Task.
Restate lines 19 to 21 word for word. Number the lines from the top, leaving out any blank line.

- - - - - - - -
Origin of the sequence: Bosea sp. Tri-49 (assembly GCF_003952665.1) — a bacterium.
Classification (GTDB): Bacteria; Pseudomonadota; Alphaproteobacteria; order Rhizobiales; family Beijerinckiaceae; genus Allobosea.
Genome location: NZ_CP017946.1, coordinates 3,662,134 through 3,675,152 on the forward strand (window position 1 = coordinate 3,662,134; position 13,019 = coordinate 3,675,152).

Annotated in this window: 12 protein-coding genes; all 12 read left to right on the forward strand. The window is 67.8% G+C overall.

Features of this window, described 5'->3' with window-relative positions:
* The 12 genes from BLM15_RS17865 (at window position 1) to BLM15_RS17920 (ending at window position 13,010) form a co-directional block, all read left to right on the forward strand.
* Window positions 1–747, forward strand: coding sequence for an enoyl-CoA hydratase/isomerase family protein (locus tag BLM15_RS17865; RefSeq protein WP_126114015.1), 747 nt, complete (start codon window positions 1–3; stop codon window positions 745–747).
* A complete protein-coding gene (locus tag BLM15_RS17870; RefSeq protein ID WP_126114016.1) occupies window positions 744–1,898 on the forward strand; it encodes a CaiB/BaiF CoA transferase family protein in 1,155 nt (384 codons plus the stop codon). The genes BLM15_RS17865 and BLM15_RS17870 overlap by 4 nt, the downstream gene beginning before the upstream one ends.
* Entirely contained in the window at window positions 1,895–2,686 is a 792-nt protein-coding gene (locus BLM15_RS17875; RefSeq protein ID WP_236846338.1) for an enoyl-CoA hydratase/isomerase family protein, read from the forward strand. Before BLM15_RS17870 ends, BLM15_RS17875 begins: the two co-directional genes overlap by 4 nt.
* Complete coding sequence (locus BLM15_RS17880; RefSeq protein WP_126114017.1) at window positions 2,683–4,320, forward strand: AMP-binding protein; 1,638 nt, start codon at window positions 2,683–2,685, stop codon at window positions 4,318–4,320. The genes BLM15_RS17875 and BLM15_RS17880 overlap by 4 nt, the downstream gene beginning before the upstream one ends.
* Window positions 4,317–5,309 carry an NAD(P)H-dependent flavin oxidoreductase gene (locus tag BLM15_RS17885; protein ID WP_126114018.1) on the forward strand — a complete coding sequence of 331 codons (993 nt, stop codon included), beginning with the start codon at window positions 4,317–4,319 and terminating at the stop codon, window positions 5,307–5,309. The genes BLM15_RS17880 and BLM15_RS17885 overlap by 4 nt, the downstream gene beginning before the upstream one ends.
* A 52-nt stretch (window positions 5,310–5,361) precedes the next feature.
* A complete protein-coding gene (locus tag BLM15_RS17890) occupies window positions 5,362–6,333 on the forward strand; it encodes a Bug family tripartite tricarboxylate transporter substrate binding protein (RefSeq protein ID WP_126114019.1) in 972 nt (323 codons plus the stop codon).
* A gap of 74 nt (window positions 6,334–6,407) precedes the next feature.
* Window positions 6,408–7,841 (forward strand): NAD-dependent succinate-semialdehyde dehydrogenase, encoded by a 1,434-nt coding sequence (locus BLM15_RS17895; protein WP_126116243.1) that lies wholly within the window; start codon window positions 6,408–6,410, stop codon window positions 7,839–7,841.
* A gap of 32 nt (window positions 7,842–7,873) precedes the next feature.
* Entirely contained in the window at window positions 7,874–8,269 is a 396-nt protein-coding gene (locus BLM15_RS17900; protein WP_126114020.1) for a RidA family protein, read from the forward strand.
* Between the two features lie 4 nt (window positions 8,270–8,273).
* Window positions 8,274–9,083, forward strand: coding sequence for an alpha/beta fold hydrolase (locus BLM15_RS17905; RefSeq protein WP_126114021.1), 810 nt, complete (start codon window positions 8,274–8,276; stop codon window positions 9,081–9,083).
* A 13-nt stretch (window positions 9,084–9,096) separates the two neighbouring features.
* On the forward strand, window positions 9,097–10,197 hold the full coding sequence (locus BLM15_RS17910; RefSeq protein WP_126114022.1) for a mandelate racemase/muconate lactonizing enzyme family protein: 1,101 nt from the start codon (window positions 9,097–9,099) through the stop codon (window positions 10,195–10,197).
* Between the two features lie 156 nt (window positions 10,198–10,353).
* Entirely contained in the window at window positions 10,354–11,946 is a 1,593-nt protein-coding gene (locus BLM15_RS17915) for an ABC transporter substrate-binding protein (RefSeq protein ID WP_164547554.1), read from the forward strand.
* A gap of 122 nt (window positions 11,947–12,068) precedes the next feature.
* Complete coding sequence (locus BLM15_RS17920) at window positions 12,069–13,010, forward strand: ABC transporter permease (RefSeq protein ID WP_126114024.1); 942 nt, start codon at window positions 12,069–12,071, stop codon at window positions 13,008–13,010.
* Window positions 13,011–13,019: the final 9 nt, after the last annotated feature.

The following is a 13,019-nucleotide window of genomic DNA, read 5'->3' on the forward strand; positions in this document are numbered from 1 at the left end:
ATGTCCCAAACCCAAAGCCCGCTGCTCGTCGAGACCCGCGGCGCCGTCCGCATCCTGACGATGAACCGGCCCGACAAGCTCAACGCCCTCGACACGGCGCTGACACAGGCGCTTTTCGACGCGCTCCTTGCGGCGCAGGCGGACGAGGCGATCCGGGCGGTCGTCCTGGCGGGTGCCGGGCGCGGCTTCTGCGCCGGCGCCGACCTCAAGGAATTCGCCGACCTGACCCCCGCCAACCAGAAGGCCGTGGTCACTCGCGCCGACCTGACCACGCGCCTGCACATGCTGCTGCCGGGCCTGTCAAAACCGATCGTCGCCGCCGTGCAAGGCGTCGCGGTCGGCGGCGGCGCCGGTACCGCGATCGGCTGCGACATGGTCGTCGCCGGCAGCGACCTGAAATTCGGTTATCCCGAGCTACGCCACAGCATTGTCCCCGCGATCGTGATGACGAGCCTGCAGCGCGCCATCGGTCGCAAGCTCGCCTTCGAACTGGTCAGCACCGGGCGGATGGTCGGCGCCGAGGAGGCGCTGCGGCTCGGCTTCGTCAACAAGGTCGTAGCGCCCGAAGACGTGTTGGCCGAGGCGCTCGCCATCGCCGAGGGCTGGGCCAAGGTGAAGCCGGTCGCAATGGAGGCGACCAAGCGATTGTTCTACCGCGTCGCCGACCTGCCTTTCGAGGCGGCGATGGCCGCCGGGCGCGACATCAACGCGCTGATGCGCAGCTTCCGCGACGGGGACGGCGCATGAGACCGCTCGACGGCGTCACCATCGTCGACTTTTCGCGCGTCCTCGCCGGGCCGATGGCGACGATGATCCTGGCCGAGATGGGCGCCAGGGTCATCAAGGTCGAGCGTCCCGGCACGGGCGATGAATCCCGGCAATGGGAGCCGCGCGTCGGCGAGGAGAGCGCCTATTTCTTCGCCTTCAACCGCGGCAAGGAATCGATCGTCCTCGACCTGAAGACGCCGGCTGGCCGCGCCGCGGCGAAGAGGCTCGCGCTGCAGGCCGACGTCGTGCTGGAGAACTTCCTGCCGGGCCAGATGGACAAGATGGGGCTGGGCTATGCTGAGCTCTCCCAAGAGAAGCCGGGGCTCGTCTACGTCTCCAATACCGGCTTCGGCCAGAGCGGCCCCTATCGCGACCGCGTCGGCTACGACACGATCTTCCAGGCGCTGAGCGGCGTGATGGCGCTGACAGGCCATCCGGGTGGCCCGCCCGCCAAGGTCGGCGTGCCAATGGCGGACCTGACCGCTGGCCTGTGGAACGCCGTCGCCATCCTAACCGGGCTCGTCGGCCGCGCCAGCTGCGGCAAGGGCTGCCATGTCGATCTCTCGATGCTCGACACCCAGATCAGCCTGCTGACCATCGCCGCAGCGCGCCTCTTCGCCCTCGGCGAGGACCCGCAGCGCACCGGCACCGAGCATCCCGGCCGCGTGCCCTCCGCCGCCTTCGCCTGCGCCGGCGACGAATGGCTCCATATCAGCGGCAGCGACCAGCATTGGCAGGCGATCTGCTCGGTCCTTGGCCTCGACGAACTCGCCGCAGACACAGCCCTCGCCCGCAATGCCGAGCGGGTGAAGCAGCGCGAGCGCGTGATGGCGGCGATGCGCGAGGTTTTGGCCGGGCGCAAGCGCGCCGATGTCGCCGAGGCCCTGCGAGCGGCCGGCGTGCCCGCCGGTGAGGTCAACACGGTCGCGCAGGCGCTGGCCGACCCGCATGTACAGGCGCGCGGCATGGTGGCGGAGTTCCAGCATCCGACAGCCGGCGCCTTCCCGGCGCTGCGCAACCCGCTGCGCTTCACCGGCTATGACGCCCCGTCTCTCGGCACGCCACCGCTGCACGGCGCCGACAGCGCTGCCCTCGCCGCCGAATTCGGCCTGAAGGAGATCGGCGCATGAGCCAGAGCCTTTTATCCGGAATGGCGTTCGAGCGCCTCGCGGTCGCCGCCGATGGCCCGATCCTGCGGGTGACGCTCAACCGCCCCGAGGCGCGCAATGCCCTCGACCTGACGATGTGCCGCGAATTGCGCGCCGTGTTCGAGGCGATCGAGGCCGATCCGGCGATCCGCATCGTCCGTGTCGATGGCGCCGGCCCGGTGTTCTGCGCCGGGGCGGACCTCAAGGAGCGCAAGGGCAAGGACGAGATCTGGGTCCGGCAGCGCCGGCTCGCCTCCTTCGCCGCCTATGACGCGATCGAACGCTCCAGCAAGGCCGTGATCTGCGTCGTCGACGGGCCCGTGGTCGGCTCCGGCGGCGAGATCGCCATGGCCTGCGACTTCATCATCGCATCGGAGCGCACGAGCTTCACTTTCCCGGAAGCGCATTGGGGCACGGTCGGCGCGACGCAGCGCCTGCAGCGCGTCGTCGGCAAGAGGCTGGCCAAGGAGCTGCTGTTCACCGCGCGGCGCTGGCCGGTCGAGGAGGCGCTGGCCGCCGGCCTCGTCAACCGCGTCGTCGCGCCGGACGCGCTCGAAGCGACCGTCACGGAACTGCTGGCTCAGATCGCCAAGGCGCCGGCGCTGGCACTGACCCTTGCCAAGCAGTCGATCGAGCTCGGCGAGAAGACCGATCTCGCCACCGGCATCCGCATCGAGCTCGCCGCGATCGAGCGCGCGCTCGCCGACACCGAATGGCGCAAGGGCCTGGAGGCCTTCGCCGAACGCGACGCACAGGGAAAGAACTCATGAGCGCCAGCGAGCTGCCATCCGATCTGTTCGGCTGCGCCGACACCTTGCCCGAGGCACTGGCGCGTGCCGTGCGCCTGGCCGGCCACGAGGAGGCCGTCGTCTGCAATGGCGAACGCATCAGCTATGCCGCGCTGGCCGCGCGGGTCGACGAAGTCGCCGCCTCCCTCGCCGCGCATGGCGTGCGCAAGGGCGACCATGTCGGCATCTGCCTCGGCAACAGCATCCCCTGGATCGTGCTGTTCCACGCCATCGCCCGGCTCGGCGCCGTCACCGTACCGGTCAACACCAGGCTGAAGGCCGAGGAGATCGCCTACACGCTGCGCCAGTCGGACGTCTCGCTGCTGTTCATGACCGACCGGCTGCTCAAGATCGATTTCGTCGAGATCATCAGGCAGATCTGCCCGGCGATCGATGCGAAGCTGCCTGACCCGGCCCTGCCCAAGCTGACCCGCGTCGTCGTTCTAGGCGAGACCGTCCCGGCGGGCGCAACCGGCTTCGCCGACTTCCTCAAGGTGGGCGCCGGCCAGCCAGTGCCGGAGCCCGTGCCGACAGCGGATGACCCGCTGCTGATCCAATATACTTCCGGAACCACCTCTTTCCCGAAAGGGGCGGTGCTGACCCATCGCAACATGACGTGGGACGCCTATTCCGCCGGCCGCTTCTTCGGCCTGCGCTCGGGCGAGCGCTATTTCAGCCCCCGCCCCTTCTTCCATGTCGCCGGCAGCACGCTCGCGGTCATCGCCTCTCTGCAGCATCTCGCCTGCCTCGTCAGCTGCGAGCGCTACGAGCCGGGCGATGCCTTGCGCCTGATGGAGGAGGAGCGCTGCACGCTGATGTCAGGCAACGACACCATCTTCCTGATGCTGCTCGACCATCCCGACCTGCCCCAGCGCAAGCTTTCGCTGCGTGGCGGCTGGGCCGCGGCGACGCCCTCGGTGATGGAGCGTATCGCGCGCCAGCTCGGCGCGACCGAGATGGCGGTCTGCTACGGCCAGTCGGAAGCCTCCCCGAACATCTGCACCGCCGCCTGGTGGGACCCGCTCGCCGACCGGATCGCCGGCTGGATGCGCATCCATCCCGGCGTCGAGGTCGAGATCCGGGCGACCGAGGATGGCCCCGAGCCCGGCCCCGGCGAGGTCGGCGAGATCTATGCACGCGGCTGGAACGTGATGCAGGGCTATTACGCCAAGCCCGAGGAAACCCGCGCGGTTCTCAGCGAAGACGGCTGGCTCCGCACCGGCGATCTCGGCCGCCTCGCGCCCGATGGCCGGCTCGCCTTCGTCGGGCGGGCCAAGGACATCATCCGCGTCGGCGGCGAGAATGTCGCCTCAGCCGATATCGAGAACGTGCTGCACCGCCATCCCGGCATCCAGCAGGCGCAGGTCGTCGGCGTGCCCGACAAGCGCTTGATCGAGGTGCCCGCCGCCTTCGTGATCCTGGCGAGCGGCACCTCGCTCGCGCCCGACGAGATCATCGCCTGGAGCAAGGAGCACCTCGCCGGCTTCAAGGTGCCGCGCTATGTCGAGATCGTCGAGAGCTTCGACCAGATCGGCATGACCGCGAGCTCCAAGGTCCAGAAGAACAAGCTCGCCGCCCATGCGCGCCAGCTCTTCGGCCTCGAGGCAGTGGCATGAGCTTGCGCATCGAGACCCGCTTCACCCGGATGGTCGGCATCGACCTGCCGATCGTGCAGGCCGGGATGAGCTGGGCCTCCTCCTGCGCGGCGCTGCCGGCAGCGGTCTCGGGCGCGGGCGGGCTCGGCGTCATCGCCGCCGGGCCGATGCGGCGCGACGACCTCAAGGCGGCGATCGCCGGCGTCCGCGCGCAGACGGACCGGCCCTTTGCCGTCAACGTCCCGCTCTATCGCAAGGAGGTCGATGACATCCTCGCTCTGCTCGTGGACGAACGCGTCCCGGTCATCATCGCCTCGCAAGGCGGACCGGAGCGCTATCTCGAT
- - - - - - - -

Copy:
* Window positions 8,274–9,083, forward strand: coding sequence for an alpha/beta fold hydrolase (locus BLM15_RS17905; RefSeq protein WP_126114021.1), 810 nt, complete (start codon window positions 8,274–8,276; stop codon window positions 9,081–9,083).
* A 13-nt stretch (window positions 9,084–9,096) separates the two neighbouring features.
* On the forward strand, window positions 9,097–10,197 hold the full coding sequence (locus BLM15_RS17910; RefSeq protein WP_126114022.1) for a mandelate racemase/muconate lactonizing enzyme family protein: 1,101 nt from the start codon (window positions 9,097–9,099) through the stop codon (window positions 10,195–10,197).